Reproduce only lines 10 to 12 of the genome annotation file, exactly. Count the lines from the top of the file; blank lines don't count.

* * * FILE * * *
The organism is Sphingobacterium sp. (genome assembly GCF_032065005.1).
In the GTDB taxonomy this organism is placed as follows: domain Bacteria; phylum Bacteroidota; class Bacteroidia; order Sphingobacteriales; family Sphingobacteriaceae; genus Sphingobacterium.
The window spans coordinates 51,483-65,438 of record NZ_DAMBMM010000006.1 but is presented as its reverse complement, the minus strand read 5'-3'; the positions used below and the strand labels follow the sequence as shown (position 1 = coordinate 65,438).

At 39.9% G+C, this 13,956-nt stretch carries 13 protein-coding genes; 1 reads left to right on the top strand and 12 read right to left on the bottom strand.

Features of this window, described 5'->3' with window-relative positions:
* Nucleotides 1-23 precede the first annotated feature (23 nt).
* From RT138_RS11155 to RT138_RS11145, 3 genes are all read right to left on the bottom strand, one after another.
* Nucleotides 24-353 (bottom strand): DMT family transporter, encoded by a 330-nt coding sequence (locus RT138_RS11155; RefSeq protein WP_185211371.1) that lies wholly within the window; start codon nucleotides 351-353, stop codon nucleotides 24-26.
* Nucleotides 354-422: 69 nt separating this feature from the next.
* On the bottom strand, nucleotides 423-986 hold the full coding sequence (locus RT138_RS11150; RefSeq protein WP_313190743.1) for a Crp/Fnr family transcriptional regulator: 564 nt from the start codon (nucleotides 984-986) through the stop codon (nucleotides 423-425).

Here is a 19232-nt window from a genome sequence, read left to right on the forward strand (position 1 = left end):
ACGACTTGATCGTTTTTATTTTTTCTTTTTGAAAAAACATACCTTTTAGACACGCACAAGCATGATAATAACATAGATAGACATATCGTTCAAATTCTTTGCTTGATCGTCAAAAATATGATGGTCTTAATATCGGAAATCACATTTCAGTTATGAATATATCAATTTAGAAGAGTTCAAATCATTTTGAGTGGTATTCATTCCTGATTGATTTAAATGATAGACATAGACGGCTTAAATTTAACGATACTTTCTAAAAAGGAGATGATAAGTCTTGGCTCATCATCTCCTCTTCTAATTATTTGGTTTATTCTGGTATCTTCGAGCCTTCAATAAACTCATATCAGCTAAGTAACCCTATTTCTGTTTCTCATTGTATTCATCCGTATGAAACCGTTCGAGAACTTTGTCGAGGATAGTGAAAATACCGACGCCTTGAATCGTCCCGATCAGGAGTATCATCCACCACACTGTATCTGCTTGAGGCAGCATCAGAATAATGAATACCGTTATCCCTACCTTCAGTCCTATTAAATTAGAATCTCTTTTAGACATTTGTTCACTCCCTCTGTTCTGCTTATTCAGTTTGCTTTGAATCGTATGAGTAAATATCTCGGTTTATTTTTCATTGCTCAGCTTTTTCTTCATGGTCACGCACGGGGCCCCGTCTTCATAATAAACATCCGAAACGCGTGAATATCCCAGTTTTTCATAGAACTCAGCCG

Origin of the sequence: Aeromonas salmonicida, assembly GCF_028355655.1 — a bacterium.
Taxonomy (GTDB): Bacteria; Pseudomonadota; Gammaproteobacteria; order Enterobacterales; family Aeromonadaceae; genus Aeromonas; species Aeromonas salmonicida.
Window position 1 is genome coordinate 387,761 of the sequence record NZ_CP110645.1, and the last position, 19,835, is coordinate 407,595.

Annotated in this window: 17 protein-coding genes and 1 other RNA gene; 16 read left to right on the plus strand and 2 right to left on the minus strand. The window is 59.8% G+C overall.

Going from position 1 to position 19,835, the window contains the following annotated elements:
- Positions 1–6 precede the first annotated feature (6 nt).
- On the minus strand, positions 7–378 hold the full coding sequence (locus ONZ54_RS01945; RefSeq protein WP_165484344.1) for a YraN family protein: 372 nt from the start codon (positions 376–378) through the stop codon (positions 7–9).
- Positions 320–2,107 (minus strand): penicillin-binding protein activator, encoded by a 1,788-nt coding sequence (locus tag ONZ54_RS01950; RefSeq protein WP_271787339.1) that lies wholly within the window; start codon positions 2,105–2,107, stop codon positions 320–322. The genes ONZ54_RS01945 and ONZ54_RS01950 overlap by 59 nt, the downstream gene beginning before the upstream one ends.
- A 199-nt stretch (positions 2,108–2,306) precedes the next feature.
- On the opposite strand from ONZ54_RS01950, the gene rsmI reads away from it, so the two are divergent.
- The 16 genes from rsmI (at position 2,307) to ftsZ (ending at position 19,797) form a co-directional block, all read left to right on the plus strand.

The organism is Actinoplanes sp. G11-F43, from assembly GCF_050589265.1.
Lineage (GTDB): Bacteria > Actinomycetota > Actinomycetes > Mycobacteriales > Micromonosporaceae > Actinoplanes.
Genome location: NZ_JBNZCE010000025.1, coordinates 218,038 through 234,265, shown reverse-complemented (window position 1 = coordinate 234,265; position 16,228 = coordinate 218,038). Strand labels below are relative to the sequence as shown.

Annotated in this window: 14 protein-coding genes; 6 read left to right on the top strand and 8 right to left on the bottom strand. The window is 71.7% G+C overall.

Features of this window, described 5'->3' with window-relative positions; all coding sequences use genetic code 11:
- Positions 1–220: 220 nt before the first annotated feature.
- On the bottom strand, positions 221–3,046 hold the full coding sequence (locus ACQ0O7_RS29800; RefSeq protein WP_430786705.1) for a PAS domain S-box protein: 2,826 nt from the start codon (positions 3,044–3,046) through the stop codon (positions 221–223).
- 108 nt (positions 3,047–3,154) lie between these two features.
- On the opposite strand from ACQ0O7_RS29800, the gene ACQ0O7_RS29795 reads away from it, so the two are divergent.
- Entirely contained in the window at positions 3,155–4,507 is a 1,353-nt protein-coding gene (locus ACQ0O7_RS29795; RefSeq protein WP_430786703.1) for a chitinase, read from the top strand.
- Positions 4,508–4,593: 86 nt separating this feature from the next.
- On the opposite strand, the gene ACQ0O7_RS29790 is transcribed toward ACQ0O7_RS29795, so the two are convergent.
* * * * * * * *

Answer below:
* On the bottom strand, nucleotides 423-986 hold the full coding sequence (locus RT138_RS11150; RefSeq protein WP_313190743.1) for a Crp/Fnr family transcriptional regulator: 564 nt from the start codon (nucleotides 984-986) through the stop codon (nucleotides 423-425).

Here is a 19232-nt window from a genome sequence, read left to right on the forward strand (position 1 = left end):
ACGACTTGATCGTTTTTATTTTTTCTTTTTGAAAAAACATACCTTTTAGACACGCACAAGCATGATAATAACATAGATAGACATATCGTTCAAATTCTTTGCTTGATCGTCAAAAATATGATGGTCTTAATATCGGAAATCACATTTCAGTTATGAATATATCAATTTAGAAGAGTTCAAATCATTTTGAGTGGTATTCATTCCTGATTGATTTAAATGATAGACATAGACGGCTTAAATTTAACGATACTTTCTAAAAAGGAGATGATAAGTCTTGGCTCATCATCTCCTCTTCTAATTATTTGGTTTATTCTGGTATCTTCGAGCCTTCAATAAACTCATATCAGCTAAGTAACCCTATTTCTGTTTCTCATTGTATTCATCCGTATGAAACCGTTCGAGAACTTTGTCGAGGATAGTGAAAATACCGACGCCTTGAATCGTCCCGATCAGGAGTATCATCCACCACACTGTATCTGCTTGAGGCAGCATCAGAATAATGAATACCGTTATCCCTACCTTCAGTCCTATTAAATTAGAATCTCTTTTAGACATTTGTTCACTCCCTCTGTTCTGCTTATTCAGTTTGCTTTGAATCGTATGAGTAAATATCTCGGTTTATTTTTCATTGCTCAGCTTTTTCTTCATGGTCACGCACGGGGCCCCGTCTTCATAATAAACATCCGAAACGCGTGAATATCCCAGTTTTTCATAGAACTCAGCCG